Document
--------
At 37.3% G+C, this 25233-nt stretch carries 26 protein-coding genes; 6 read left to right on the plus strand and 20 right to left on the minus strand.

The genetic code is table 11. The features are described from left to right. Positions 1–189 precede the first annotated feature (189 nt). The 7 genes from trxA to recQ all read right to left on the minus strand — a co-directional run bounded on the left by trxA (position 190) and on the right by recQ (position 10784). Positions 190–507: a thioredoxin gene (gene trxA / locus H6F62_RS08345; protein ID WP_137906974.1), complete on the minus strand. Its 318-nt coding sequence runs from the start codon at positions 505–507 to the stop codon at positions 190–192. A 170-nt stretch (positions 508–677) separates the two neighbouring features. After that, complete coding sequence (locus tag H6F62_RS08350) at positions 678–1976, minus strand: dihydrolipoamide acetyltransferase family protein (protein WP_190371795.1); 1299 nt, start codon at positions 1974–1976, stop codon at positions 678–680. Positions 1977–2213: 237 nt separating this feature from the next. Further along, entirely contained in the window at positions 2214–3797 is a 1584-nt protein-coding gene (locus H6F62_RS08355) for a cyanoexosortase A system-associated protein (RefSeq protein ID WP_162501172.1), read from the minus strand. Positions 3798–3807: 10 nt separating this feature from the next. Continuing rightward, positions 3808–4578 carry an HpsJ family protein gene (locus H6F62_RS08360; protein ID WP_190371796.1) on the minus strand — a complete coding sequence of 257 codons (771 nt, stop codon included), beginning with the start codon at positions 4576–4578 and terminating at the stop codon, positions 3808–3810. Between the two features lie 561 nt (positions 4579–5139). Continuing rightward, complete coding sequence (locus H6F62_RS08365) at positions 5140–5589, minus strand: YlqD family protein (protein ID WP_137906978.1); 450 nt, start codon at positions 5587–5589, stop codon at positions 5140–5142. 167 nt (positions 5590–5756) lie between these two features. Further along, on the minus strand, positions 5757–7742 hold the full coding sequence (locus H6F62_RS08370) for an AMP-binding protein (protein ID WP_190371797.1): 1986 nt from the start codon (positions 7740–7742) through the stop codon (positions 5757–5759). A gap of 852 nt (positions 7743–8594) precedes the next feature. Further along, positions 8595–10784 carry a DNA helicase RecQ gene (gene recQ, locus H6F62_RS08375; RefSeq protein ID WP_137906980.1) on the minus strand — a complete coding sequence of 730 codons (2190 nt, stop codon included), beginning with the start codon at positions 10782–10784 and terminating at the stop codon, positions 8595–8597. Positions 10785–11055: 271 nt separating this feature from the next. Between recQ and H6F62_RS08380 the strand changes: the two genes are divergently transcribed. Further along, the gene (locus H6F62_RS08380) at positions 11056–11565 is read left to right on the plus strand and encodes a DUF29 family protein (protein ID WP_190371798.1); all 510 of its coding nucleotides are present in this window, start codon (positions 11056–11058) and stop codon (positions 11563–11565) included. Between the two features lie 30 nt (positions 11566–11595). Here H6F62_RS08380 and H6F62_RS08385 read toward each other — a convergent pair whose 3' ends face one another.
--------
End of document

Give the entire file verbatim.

At 37.3% G+C, this 25233-nt stretch carries 26 protein-coding genes; 6 read left to right on the plus strand and 20 right to left on the minus strand.

The genetic code is table 11. The features are described from left to right. Positions 1–189 precede the first annotated feature (189 nt). The 7 genes from trxA to recQ all read right to left on the minus strand — a co-directional run bounded on the left by trxA (position 190) and on the right by recQ (position 10784). Positions 190–507: a thioredoxin gene (gene trxA / locus H6F62_RS08345; protein ID WP_137906974.1), complete on the minus strand. Its 318-nt coding sequence runs from the start codon at positions 505–507 to the stop codon at positions 190–192. A 170-nt stretch (positions 508–677) separates the two neighbouring features. After that, complete coding sequence (locus tag H6F62_RS08350) at positions 678–1976, minus strand: dihydrolipoamide acetyltransferase family protein (protein WP_190371795.1); 1299 nt, start codon at positions 1974–1976, stop codon at positions 678–680. Positions 1977–2213: 237 nt separating this feature from the next. Further along, entirely contained in the window at positions 2214–3797 is a 1584-nt protein-coding gene (locus H6F62_RS08355) for a cyanoexosortase A system-associated protein (RefSeq protein ID WP_162501172.1), read from the minus strand. Positions 3798–3807: 10 nt separating this feature from the next. Continuing rightward, positions 3808–4578 carry an HpsJ family protein gene (locus H6F62_RS08360; protein ID WP_190371796.1) on the minus strand — a complete coding sequence of 257 codons (771 nt, stop codon included), beginning with the start codon at positions 4576–4578 and terminating at the stop codon, positions 3808–3810. Between the two features lie 561 nt (positions 4579–5139). Continuing rightward, complete coding sequence (locus H6F62_RS08365) at positions 5140–5589, minus strand: YlqD family protein (protein ID WP_137906978.1); 450 nt, start codon at positions 5587–5589, stop codon at positions 5140–5142. 167 nt (positions 5590–5756) lie between these two features. Further along, on the minus strand, positions 5757–7742 hold the full coding sequence (locus H6F62_RS08370) for an AMP-binding protein (protein ID WP_190371797.1): 1986 nt from the start codon (positions 7740–7742) through the stop codon (positions 5757–5759). A gap of 852 nt (positions 7743–8594) precedes the next feature. Further along, positions 8595–10784 carry a DNA helicase RecQ gene (gene recQ, locus H6F62_RS08375; RefSeq protein ID WP_137906980.1) on the minus strand — a complete coding sequence of 730 codons (2190 nt, stop codon included), beginning with the start codon at positions 10782–10784 and terminating at the stop codon, positions 8595–8597. Positions 10785–11055: 271 nt separating this feature from the next. Between recQ and H6F62_RS08380 the strand changes: the two genes are divergently transcribed. Further along, the gene (locus H6F62_RS08380) at positions 11056–11565 is read left to right on the plus strand and encodes a DUF29 family protein (protein ID WP_190371798.1); all 510 of its coding nucleotides are present in this window, start codon (positions 11056–11058) and stop codon (positions 11563–11565) included. Between the two features lie 30 nt (positions 11566–11595). Here H6F62_RS08380 and H6F62_RS08385 read toward each other — a convergent pair whose 3' ends face one another.